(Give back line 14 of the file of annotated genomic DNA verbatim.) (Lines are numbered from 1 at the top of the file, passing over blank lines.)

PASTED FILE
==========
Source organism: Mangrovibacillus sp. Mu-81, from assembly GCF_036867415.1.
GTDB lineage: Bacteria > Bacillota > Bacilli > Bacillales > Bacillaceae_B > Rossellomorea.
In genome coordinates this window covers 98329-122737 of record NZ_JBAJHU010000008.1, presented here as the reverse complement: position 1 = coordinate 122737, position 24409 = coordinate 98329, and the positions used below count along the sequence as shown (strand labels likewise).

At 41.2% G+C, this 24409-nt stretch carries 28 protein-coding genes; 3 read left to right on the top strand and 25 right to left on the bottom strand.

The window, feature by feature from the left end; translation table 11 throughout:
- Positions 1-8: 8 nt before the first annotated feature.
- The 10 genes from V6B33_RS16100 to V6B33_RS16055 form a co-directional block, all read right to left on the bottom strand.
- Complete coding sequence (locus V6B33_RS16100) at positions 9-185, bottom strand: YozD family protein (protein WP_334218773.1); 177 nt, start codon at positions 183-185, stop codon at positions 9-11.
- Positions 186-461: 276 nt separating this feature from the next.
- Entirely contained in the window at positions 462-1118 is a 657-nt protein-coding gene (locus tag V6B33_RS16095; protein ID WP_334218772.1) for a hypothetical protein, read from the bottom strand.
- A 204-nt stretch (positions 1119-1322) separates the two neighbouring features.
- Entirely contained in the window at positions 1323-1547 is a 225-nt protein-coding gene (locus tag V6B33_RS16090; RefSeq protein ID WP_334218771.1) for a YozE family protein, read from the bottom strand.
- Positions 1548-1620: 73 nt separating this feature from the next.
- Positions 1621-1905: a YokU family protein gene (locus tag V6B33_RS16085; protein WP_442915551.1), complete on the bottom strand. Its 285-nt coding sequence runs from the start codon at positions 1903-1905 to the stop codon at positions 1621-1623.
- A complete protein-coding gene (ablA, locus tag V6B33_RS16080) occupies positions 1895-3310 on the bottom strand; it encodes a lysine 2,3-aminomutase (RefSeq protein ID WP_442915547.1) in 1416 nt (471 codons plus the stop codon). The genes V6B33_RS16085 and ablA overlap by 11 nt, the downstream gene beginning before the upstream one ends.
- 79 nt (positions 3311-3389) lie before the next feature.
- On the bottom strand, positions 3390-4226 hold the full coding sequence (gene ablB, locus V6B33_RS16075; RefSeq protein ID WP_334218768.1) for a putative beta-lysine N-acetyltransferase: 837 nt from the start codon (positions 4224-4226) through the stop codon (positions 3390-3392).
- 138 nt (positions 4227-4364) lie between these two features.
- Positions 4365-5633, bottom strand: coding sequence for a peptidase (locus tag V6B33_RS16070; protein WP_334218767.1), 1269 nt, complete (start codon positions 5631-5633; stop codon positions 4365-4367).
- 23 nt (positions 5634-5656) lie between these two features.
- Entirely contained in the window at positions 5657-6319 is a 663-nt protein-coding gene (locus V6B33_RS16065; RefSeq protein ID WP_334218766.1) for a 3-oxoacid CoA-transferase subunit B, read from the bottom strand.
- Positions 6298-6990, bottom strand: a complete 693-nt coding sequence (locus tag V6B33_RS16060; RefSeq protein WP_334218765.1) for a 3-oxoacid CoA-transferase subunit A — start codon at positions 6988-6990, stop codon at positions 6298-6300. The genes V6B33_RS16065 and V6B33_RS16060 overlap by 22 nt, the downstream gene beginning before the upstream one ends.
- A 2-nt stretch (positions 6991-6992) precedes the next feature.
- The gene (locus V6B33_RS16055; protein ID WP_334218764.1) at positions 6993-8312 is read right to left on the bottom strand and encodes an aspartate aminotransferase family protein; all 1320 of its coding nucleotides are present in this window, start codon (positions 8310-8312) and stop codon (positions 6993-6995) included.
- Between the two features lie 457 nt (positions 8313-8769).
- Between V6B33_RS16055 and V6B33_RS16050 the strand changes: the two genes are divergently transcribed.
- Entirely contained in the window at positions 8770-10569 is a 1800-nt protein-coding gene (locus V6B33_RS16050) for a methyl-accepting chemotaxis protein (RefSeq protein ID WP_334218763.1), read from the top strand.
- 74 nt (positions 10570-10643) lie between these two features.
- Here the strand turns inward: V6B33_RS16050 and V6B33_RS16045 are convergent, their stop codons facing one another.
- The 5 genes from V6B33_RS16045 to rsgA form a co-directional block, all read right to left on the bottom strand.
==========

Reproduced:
- Positions 1621-1905: a YokU family protein gene (locus tag V6B33_RS16085; protein WP_442915551.1), complete on the bottom strand. Its 285-nt coding sequence runs from the start codon at positions 1903-1905 to the stop codon at positions 1621-1623.